Spotting Problems With Your Child’s Vision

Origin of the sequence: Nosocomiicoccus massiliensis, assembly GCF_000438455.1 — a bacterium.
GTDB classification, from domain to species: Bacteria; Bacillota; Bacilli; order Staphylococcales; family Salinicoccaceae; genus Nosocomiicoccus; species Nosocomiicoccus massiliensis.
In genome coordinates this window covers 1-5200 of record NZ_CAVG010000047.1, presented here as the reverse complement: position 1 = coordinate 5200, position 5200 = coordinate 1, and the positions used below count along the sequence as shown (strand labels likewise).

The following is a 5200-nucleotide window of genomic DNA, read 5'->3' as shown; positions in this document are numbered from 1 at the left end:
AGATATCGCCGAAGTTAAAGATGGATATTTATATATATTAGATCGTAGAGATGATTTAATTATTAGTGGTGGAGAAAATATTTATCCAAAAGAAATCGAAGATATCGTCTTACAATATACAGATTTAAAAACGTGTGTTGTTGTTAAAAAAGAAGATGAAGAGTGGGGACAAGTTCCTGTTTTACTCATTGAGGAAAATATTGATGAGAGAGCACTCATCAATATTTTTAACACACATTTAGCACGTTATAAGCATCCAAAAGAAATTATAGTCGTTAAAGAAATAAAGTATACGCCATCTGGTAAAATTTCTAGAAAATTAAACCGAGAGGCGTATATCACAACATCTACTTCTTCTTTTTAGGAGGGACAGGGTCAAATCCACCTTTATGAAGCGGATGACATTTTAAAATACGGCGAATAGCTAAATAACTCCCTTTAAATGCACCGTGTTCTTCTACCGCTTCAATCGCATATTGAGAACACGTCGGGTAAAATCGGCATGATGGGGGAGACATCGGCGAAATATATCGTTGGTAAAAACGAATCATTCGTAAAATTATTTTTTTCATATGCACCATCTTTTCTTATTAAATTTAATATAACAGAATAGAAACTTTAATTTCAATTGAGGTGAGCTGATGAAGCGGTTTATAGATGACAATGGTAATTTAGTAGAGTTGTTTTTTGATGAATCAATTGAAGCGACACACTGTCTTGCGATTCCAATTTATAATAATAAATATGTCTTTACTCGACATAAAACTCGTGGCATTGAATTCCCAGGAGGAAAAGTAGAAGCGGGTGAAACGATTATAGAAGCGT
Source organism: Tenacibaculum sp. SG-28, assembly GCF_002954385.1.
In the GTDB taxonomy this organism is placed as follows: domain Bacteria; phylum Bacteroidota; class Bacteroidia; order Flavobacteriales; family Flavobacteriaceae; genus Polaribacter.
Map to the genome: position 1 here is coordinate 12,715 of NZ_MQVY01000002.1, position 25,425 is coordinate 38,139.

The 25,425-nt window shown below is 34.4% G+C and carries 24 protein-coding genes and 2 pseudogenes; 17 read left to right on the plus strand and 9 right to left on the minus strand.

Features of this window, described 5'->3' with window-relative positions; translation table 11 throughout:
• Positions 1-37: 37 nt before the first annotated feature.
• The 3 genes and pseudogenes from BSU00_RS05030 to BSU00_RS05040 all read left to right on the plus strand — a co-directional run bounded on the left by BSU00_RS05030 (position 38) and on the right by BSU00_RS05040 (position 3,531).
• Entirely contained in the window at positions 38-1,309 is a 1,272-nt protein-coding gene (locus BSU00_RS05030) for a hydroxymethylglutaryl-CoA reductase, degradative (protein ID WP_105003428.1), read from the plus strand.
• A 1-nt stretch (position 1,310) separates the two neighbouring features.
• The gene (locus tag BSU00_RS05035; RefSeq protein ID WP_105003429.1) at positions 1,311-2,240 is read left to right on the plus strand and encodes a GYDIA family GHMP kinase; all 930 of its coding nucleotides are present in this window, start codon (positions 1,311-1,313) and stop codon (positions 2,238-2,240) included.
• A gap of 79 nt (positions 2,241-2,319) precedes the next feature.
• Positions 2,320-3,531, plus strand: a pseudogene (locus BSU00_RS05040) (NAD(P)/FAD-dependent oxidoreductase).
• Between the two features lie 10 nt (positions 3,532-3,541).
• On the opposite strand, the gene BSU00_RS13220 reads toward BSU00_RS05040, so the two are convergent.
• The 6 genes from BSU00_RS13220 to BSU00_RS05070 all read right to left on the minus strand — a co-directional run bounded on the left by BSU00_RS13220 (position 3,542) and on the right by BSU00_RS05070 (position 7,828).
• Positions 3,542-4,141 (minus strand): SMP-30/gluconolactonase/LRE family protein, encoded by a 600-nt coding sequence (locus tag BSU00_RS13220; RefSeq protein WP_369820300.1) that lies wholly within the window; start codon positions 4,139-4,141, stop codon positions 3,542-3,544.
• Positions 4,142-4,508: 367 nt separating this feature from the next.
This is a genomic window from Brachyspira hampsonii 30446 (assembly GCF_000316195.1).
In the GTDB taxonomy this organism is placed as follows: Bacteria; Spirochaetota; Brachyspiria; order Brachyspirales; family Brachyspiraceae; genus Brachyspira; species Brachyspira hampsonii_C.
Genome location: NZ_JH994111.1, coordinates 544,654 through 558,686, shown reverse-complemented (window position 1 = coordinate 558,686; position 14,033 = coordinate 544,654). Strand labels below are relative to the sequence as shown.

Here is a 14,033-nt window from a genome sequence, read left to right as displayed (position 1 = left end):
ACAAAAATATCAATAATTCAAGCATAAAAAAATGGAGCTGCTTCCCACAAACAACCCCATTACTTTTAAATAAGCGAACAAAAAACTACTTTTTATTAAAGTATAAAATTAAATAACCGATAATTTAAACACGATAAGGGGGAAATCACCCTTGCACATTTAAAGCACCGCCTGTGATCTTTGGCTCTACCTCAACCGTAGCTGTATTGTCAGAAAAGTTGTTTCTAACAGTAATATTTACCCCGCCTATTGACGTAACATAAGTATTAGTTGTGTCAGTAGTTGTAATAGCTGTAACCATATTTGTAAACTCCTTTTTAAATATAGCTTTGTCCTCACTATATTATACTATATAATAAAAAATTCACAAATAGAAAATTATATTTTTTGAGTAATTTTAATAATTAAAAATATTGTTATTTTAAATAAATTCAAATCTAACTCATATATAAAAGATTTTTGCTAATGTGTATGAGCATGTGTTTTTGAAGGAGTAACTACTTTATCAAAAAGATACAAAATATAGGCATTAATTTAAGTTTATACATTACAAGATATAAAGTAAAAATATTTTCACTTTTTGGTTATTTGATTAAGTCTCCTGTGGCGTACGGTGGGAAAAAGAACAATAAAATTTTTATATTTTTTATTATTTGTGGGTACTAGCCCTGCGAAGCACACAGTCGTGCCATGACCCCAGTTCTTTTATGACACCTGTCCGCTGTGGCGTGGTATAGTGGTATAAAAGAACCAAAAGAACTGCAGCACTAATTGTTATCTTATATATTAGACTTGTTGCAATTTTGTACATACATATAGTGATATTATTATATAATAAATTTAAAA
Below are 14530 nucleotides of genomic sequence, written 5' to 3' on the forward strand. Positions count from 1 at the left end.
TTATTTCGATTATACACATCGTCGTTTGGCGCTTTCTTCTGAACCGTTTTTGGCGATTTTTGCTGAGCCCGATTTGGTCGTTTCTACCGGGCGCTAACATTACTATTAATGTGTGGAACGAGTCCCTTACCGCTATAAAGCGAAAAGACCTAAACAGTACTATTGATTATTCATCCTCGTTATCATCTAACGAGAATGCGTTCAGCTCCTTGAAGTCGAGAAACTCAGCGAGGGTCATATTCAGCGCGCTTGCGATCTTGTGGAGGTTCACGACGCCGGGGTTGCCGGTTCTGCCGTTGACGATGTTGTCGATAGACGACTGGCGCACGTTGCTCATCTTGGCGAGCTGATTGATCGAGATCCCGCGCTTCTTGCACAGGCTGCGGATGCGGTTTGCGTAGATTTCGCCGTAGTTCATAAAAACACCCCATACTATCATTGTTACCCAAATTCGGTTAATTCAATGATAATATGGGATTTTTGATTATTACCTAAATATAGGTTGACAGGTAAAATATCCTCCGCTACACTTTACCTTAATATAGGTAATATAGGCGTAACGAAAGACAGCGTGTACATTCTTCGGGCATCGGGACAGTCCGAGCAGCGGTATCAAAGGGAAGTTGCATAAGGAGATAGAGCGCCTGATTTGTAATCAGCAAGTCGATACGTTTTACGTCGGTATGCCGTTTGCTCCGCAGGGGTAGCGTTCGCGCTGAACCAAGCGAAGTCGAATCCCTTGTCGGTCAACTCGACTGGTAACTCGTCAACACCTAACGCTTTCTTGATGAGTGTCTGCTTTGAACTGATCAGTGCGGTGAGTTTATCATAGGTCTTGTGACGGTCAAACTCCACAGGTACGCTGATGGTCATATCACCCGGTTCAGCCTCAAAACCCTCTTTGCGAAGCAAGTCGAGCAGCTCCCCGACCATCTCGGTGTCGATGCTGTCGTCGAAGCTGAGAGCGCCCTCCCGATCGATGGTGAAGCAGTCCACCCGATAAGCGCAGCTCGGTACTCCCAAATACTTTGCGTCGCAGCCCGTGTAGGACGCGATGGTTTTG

Children and vision problems never have to mix. In fact, 95-percent of all eye issues can be fixed with early detection. That's why doctors check for this sort of thing before your baby leaves the hospital. But that doesn't mean more problems can't pop up later in life… Robyn Haines tells us how to spot them. 6-year old Amy Linder wears an eye patch over her stronger eye for two hours each day to help improve her weaker one. Mom noticed Amy’s eye was wandering two years ago, and doctors confirmed 20/80 vision in that eye. Children need a vision check at birth, with another at 3 and 6 months, 3 to 4 years and at 5 years. Pediatric ophthalmologist Stuart Dankner says problems like lazy eye may be cured if caught early. And the key to early treatment is recognizing warning signs. In children up to one year old, look for an inability to visually track objects, like toys. In preschoolers, misaligned eyes can signal trouble. At any age, droopy eyelids, eyes that flutter quickly and those sensitive to light could mean vision trouble. 10-month old Penelope had a blocked tear duct and showed signs of eye crossing. Turns out her eyes only appeared crossed due to a wide nasal bridge – common in babies. If you're a parent and have a family history of vision problems – tell your pediatrician. Dr. Dankner says premature infants have a higher risk of developing lazy eye.